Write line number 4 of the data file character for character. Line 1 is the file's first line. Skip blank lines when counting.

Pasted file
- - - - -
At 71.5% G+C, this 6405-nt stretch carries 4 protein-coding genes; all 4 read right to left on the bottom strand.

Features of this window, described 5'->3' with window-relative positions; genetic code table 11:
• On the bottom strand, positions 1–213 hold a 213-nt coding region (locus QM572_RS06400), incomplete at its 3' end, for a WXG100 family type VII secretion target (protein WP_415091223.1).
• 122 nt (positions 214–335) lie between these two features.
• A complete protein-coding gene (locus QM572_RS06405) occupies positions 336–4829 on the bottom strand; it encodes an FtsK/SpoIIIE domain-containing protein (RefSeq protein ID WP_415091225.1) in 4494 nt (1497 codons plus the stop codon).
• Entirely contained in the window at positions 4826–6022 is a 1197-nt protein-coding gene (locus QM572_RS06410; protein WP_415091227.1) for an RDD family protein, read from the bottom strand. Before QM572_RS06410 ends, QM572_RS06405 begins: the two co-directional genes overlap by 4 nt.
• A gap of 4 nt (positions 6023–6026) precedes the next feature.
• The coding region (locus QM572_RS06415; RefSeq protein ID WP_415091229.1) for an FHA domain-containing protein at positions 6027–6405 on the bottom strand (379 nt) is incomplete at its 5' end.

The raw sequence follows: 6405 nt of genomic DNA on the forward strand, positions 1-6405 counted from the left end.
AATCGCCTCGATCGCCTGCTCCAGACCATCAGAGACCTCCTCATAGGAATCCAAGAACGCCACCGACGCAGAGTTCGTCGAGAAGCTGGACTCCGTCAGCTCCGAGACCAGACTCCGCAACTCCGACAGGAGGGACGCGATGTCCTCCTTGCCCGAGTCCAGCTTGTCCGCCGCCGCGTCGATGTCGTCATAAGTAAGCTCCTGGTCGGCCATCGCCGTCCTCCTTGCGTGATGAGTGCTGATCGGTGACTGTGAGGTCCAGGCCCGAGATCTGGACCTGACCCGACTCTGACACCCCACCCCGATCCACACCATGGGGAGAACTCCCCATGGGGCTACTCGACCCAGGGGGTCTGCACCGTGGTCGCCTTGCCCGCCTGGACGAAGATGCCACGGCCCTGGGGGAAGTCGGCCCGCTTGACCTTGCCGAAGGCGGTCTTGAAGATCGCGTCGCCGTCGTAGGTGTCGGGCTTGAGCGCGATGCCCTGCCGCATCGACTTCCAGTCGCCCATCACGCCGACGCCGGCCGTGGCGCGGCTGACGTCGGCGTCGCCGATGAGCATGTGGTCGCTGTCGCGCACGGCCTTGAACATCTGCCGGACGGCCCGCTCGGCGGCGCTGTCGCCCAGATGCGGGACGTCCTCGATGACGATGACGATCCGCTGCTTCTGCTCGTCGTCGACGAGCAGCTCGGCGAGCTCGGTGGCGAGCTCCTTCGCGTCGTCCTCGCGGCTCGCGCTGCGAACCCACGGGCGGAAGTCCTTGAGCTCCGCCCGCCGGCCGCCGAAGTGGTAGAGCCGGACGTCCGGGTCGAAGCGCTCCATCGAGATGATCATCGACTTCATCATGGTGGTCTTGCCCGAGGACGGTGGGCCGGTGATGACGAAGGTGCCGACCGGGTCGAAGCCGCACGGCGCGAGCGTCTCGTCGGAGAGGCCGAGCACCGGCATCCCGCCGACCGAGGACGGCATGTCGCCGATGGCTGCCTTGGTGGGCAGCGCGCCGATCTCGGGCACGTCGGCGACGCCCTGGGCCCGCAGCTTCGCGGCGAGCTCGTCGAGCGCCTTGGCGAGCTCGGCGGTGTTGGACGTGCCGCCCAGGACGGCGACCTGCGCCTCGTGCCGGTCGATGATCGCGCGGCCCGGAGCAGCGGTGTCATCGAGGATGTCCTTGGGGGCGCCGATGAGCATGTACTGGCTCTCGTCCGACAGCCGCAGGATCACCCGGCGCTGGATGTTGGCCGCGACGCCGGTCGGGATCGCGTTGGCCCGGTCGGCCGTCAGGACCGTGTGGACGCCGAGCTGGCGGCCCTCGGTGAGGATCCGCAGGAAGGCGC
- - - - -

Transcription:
• 122 nt (positions 214–335) lie between these two features.